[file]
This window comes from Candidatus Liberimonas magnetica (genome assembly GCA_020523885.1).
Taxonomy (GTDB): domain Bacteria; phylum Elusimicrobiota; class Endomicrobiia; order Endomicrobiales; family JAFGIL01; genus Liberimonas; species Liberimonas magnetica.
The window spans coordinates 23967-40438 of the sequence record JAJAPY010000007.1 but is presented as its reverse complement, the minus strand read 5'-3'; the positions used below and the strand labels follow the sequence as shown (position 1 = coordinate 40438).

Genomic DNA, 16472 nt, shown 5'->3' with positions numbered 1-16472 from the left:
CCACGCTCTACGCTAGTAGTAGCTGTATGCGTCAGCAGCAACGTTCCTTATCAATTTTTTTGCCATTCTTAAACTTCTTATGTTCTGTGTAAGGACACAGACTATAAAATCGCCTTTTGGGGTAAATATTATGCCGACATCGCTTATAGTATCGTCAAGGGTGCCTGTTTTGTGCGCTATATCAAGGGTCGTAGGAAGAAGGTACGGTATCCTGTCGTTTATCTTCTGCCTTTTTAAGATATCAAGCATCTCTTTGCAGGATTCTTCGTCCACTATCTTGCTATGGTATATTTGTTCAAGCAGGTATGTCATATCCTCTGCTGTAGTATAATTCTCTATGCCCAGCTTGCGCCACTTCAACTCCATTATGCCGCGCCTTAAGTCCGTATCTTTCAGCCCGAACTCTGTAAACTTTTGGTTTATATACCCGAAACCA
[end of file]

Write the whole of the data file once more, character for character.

This window comes from Candidatus Liberimonas magnetica (genome assembly GCA_020523885.1).
Taxonomy (GTDB): domain Bacteria; phylum Elusimicrobiota; class Endomicrobiia; order Endomicrobiales; family JAFGIL01; genus Liberimonas; species Liberimonas magnetica.
The window spans coordinates 23967-40438 of the sequence record JAJAPY010000007.1 but is presented as its reverse complement, the minus strand read 5'-3'; the positions used below and the strand labels follow the sequence as shown (position 1 = coordinate 40438).

Genomic DNA, 16472 nt, shown 5'->3' with positions numbered 1-16472 from the left:
CCACGCTCTACGCTAGTAGTAGCTGTATGCGTCAGCAGCAACGTTCCTTATCAATTTTTTTGCCATTCTTAAACTTCTTATGTTCTGTGTAAGGACACAGACTATAAAATCGCCTTTTGGGGTAAATATTATGCCGACATCGCTTATAGTATCGTCAAGGGTGCCTGTTTTGTGCGCTATATCAAGGGTCGTAGGAAGAAGGTACGGTATCCTGTCGTTTATCTTCTGCCTTTTTAAGATATCAAGCATCTCTTTGCAGGATTCTTCGTCCACTATCTTGCTATGGTATATTTGTTCAAGCAGGTATGTCATATCCTCTGCTGTAGTATAATTCTCTATGCCCAGCTTGCGCCACTTCAACTCCATTATGCCGCGCCTTAAGTCCGTATCTTTCAGCCCGAACTCTGTAAACTTTTGGTTTATATACCCGAAACCA